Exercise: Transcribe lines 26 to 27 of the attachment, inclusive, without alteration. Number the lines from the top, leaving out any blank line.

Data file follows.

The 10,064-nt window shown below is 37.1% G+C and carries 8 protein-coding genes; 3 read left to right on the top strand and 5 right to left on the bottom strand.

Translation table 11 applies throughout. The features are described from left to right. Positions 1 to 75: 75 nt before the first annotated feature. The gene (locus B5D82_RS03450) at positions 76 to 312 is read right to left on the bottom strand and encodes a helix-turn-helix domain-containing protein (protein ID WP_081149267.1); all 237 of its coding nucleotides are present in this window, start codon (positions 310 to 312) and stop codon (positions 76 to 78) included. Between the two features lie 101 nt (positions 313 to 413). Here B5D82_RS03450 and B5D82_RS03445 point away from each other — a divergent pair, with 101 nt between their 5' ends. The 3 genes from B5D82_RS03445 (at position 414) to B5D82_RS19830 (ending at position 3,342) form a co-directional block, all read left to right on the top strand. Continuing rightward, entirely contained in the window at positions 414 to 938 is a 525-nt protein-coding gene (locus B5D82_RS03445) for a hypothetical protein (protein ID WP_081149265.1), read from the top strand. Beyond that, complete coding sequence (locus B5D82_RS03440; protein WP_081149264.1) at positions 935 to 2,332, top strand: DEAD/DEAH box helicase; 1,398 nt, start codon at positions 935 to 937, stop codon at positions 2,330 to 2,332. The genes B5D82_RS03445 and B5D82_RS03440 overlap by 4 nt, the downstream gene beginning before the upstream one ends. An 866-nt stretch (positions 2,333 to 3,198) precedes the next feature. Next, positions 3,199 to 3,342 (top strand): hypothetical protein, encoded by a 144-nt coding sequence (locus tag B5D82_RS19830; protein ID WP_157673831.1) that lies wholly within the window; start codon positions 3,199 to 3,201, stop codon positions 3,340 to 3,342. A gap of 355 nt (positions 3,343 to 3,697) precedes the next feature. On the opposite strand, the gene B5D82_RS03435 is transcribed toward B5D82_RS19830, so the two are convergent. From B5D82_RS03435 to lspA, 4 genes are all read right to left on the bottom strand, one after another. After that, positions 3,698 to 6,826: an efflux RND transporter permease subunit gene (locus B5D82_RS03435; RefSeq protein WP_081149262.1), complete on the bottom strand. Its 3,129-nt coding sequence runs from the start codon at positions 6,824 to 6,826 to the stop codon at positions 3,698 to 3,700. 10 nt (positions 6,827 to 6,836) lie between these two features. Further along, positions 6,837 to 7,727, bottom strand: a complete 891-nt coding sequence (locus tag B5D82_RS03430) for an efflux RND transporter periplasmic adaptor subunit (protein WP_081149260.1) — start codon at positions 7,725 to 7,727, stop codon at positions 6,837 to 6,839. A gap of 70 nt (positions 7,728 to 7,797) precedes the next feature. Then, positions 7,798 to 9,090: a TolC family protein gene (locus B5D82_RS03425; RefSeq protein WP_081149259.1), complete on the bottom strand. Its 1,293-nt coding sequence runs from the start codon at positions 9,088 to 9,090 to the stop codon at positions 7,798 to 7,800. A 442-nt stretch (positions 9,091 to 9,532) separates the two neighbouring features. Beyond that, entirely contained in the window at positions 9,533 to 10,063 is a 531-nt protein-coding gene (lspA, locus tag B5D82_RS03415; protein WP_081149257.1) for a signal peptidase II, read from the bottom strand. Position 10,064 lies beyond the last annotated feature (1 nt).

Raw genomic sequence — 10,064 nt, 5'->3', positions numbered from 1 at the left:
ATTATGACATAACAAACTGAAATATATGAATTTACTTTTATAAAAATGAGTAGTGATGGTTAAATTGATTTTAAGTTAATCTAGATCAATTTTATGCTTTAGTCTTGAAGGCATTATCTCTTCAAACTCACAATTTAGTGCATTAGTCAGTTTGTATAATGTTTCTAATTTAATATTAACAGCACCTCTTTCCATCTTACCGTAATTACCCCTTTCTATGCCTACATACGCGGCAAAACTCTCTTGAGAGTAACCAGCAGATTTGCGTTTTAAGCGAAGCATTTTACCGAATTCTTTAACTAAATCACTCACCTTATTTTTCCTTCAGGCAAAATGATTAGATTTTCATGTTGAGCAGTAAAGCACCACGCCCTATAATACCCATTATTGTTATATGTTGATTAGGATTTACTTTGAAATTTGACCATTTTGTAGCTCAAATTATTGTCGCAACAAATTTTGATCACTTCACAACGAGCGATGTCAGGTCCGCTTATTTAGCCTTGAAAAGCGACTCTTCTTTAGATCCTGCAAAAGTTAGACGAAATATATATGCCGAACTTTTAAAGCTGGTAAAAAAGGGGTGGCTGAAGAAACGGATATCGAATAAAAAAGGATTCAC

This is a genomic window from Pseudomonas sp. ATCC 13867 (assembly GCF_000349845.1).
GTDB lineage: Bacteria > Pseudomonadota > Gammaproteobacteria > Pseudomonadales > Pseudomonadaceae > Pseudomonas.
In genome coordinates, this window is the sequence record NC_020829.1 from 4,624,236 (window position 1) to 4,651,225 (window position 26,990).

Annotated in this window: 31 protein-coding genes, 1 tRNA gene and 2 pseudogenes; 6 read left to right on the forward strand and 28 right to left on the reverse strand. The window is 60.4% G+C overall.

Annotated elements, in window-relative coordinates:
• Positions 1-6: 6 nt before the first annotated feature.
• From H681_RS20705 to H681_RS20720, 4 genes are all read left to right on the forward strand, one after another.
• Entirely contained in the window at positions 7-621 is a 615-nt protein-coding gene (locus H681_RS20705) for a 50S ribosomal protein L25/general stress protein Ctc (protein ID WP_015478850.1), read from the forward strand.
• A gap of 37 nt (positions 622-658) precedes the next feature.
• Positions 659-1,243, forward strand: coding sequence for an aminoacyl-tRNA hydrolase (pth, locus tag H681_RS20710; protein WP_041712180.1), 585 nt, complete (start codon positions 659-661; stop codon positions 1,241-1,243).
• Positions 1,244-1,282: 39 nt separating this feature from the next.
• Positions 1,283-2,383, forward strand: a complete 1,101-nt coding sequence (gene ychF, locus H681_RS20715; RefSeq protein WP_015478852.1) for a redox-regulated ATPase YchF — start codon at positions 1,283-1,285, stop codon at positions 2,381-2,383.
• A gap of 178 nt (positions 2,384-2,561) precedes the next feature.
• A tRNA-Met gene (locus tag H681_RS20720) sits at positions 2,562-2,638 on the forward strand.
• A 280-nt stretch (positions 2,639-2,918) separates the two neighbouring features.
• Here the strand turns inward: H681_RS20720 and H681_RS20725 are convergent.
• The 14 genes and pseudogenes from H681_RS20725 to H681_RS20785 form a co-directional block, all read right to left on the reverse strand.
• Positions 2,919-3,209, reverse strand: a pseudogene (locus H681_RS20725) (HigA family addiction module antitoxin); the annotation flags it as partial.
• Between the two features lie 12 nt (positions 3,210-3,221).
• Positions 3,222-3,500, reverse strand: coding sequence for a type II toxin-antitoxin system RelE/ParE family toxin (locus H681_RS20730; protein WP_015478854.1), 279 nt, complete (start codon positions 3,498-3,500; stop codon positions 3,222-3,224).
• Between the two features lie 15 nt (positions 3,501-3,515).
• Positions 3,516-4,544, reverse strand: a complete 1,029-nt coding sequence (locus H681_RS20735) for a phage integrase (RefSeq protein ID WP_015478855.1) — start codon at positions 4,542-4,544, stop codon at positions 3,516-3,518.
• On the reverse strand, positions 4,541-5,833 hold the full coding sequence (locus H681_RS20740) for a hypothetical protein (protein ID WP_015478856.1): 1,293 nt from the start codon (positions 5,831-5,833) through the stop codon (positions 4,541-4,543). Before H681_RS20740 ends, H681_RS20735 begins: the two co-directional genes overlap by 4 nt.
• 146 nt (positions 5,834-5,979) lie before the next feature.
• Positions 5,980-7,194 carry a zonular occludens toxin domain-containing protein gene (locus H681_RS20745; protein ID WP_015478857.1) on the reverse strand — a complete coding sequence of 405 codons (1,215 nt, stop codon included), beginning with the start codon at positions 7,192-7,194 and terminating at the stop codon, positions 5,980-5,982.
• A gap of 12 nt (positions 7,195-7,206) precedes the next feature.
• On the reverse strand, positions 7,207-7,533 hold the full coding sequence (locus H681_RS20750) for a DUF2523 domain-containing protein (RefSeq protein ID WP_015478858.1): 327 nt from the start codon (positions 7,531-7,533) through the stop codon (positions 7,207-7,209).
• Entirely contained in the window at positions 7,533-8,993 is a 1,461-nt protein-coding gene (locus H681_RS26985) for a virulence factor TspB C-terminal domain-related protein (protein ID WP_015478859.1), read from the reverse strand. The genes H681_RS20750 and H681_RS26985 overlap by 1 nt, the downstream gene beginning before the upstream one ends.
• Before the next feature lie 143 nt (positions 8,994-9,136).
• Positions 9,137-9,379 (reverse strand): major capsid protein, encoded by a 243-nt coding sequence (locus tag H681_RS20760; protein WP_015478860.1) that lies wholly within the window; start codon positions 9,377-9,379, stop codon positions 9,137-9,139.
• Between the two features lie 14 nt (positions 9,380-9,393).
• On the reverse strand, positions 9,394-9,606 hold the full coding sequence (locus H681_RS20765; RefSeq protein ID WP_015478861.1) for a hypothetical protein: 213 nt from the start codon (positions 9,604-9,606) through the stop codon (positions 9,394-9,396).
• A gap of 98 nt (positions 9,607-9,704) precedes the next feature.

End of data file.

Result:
• Positions 3,516-4,544, reverse strand: a complete 1,029-nt coding sequence (locus H681_RS20735) for a phage integrase (RefSeq protein ID WP_015478855.1) — start codon at positions 4,542-4,544, stop codon at positions 3,516-3,518.
• On the reverse strand, positions 4,541-5,833 hold the full coding sequence (locus H681_RS20740) for a hypothetical protein (protein ID WP_015478856.1): 1,293 nt from the start codon (positions 5,831-5,833) through the stop codon (positions 4,541-4,543). Before H681_RS20740 ends, H681_RS20735 begins: the two co-directional genes overlap by 4 nt.